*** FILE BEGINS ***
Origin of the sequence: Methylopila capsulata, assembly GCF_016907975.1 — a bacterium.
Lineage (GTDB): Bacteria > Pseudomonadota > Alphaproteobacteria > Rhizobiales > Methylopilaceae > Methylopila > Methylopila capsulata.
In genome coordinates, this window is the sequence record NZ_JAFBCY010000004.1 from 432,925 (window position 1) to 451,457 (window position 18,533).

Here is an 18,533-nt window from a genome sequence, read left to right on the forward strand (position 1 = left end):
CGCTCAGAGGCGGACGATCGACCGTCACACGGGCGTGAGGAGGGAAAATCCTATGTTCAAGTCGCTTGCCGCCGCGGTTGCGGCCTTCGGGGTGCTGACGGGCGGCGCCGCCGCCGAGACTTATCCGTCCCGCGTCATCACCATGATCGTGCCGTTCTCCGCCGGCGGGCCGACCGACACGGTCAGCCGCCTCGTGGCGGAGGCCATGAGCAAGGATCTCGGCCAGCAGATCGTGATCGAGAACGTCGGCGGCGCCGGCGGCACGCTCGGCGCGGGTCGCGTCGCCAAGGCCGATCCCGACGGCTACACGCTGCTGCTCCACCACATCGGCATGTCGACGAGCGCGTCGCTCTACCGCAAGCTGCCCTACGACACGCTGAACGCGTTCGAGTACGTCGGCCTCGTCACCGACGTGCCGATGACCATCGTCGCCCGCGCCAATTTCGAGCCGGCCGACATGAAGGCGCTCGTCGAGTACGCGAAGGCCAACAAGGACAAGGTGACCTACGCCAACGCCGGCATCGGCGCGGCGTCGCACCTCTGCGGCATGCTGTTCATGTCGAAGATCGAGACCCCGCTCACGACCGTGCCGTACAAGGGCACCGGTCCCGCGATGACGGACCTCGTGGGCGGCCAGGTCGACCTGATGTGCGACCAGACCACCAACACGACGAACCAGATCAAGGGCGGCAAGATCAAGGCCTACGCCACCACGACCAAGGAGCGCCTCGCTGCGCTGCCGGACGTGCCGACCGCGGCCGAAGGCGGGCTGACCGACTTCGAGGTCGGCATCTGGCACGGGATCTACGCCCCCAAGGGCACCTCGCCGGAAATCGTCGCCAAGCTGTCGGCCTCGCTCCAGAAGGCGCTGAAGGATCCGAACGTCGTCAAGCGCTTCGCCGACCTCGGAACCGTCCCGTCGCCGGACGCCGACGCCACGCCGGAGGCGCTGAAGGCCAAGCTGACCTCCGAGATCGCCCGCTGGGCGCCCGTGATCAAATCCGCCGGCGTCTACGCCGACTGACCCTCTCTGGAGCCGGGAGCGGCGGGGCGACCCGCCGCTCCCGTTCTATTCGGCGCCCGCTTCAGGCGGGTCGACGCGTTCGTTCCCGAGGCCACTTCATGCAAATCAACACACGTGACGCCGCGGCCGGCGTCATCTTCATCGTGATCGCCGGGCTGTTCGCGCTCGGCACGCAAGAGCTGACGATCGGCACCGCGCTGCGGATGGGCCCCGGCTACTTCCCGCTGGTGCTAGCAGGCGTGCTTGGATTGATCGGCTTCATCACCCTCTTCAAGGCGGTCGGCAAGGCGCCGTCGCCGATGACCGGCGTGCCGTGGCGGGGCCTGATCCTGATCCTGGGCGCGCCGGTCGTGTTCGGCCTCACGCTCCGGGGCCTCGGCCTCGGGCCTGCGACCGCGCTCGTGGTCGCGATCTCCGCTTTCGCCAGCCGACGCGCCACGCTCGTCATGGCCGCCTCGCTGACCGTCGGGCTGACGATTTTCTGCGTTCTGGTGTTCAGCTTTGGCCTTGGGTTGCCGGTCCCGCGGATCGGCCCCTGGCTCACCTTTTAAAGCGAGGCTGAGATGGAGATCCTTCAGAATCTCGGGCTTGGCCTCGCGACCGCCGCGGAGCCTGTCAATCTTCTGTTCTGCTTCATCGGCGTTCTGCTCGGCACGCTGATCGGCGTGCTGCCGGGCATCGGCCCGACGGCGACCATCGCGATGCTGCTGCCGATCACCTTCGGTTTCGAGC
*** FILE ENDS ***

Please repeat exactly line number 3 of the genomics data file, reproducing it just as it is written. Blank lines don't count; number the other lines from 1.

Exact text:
In genome coordinates, this window is the sequence record NZ_JAFBCY010000004.1 from 432,925 (window position 1) to 451,457 (window position 18,533).